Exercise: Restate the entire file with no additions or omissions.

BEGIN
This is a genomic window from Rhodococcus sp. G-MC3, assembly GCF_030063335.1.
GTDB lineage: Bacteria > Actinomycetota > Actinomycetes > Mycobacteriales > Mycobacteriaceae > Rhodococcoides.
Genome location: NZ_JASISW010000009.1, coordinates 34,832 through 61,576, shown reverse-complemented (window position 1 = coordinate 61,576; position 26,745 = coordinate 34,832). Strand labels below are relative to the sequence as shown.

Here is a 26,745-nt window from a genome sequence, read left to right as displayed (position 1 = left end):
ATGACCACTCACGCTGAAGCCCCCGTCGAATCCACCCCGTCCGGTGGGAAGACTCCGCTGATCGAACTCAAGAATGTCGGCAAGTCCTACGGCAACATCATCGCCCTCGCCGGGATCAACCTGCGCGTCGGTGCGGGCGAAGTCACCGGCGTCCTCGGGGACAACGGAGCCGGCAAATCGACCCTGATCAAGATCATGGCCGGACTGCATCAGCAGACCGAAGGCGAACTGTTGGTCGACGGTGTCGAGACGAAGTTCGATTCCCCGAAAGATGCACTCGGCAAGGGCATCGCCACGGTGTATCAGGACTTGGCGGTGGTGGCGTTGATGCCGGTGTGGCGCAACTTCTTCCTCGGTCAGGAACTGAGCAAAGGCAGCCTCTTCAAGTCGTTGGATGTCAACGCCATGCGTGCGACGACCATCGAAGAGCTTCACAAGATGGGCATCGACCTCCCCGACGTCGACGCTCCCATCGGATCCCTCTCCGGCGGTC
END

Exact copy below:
This is a genomic window from Rhodococcus sp. G-MC3, assembly GCF_030063335.1.
GTDB lineage: Bacteria > Actinomycetota > Actinomycetes > Mycobacteriales > Mycobacteriaceae > Rhodococcoides.
Genome location: NZ_JASISW010000009.1, coordinates 34,832 through 61,576, shown reverse-complemented (window position 1 = coordinate 61,576; position 26,745 = coordinate 34,832). Strand labels below are relative to the sequence as shown.

Here is a 26,745-nt window from a genome sequence, read left to right as displayed (position 1 = left end):
ATGACCACTCACGCTGAAGCCCCCGTCGAATCCACCCCGTCCGGTGGGAAGACTCCGCTGATCGAACTCAAGAATGTCGGCAAGTCCTACGGCAACATCATCGCCCTCGCCGGGATCAACCTGCGCGTCGGTGCGGGCGAAGTCACCGGCGTCCTCGGGGACAACGGAGCCGGCAAATCGACCCTGATCAAGATCATGGCCGGACTGCATCAGCAGACCGAAGGCGAACTGTTGGTCGACGGTGTCGAGACGAAGTTCGATTCCCCGAAAGATGCACTCGGCAAGGGCATCGCCACGGTGTATCAGGACTTGGCGGTGGTGGCGTTGATGCCGGTGTGGCGCAACTTCTTCCTCGGTCAGGAACTGAGCAAAGGCAGCCTCTTCAAGTCGTTGGATGTCAACGCCATGCGTGCGACGACCATCGAAGAGCTTCACAAGATGGGCATCGACCTCCCCGACGTCGACGCTCCCATCGGATCCCTCTCCGGCGGTC